BARNAR. You rogae, I have been drinking all night, I am not fitted for't.
Clo. O, the better, fır; for he that drinks all night, and is hang'd betimes in the morning, may sleep the founder all the next day.
Abhor. Look you , fir, here comes your ghostly father; Do we jest now,
go. Barnar. I swear, I will not die to-day for any man's persuasion.
Duke. But heard you,
you have any thing to say to me, come to my ward; for thence will not I to-day.
[ Exit. Enter Provost.
Duke. Unfit to live, or die: 0, gravel heart!After him, fellows; 8 bring him to the block.
[ Exeunt ABHORSON and Clown.
8 After him, fellows ; ] Here is a line given to the Duke, which belongs to the Provost. The Provost, while the Duke is lamenting
Prov. Now, fir, how do you find the prisoner?
Duke. A creature unprepar'd, unmeet for death; And, to transport him in the mind he is, . Were damnable. PROV.
Here in the prison, father, There died this inorning of a cruel fever One Ragozine , a most notorious pirate, A man of Claudio's years ; this beard, and head, Just of his colour: What if we do omit This reprobate, till he were well inclin'd; And satisfy the deputy with the visage Of Ragozine, more like to Claudio ?
DUKE. O, 'tis an accident that heaven provides! Difpatch it presently; the hour draws on Prefixʼd by Angelo : See, this be done, And sent according to command; whiles I Persuade this rude wretch willingly to die.
Proy. This shall be done, good father, presently. But Barnardine must die this afternoon : And how shall we continue Claudio, To fave me from the danger that might come, If he were known alive? DUKE. Let this be done;- Put them in secret
holds, Both Barnardinc and Claudio: Ere twice The fun hath made his journal greeting to
the obduracy of the prisoner, cries out:
After him, fellows, &c. and wben they are gone ouť, turns again to the Duke. Johnson.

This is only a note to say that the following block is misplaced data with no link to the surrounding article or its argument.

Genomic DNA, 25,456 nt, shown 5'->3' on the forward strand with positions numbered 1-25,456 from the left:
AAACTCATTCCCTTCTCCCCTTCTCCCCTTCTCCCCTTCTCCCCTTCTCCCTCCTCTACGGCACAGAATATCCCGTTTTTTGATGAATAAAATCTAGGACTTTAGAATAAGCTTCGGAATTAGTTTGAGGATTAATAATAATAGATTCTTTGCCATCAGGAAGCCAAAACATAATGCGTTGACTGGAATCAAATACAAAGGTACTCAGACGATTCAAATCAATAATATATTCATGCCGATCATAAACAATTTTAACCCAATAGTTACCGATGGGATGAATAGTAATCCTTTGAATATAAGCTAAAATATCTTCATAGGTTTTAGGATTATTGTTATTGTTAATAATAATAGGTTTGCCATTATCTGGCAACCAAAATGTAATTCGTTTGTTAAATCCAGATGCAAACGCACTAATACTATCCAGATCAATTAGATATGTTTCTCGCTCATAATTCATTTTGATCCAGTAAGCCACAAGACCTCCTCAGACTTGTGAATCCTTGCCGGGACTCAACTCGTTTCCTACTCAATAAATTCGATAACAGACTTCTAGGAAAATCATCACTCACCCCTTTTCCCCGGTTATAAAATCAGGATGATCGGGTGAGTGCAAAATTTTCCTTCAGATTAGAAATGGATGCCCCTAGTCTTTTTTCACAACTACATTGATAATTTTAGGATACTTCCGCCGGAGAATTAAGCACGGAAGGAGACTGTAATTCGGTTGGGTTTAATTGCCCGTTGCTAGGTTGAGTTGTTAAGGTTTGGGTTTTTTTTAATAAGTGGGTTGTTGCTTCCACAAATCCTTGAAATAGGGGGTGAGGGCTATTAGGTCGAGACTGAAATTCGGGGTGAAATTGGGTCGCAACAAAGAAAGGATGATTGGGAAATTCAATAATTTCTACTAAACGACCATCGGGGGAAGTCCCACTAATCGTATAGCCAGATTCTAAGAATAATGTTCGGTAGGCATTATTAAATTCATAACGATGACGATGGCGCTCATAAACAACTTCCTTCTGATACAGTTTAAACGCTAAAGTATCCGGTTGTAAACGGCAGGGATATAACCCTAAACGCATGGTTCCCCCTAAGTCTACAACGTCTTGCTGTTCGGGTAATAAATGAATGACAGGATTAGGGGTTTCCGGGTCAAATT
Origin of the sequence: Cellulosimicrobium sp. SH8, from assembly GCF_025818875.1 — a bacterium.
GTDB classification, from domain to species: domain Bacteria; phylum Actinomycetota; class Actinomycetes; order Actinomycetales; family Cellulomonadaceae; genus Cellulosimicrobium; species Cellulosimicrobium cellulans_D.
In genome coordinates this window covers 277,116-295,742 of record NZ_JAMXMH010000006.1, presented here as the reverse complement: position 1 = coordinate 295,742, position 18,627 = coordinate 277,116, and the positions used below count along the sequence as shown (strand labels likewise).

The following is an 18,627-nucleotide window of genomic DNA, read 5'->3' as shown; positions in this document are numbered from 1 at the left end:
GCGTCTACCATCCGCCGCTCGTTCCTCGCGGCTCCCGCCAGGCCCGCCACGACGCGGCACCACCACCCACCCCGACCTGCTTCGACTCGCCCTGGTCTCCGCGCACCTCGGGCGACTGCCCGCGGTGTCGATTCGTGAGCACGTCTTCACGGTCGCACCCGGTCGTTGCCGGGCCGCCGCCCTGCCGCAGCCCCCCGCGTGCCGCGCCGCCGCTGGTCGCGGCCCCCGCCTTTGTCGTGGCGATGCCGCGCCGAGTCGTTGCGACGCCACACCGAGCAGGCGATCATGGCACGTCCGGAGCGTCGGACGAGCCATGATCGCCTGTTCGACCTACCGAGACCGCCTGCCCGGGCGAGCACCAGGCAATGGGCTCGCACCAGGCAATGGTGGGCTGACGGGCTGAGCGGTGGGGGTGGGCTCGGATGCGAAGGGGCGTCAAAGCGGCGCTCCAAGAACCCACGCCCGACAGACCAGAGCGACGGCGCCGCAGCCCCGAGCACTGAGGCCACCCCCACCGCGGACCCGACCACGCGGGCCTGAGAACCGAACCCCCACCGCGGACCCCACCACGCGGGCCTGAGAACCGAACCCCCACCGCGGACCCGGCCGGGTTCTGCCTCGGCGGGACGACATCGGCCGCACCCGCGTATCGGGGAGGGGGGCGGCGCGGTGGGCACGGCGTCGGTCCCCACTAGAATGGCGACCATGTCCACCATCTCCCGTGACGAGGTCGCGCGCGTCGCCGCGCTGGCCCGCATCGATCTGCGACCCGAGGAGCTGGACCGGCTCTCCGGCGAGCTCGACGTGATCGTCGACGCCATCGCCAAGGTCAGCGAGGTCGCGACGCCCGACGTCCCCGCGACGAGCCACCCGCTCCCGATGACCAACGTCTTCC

I do not fee why this line should be taken from the Duke, and sțill lefs why it should be given to the Provoit, whó, by his question to the Duke in the next line, appears to be ignorant of every thing that has paffed between him and Barnardine. TYRWHITT.
to transport him-] To remove him from one world to another. The French tripas abords a kindred sense. JOHNSON.
The under generation, you shall find
Prov. I am your free dependant.
? The under generation, ] So Sir Thomas Hanmer , with true judgement. · It was in all the former editions :
To yonder ge under and yonder were confounded. JOHNSON.
The old reading is not yonder but yond. STEEVENS.
To yond generation, ] Prisons are generally so constru&ed as not to admit the rays of the sun. Hence the Duke here speaks of its greeting only those without the doors of the jail, to which he must besupposed to point when he speaks these words. Sir T. Hanmer, I think without necessity, reads - To the under generation, which has been followed by the subsequent cditors. Journal, in the preceding line, is daily. Journalier, Fr.
MALONE. Mr. Malone reads :
To yond generation, you mall find But surely it is impoflible that gond should be the true reading; for unless ge-ne-ra-ti-on were founded as a word of five syllables, (a pra&ice from which every ear must revolt, ) the meire would be defc&ive. It reminds one too much of Peascod, ia Gay's What d'ye call it :
" The Pilgrim's Progress-eighth-e-di-ti.on,
" Lon-don prin-ted for Ni-cho-las Bod-ding-ton." By the under generation our poet means the antipodes. So, in King Richard II:
when the searching cyc of heaven is hid “ Behind the globe, and lighis the lower world."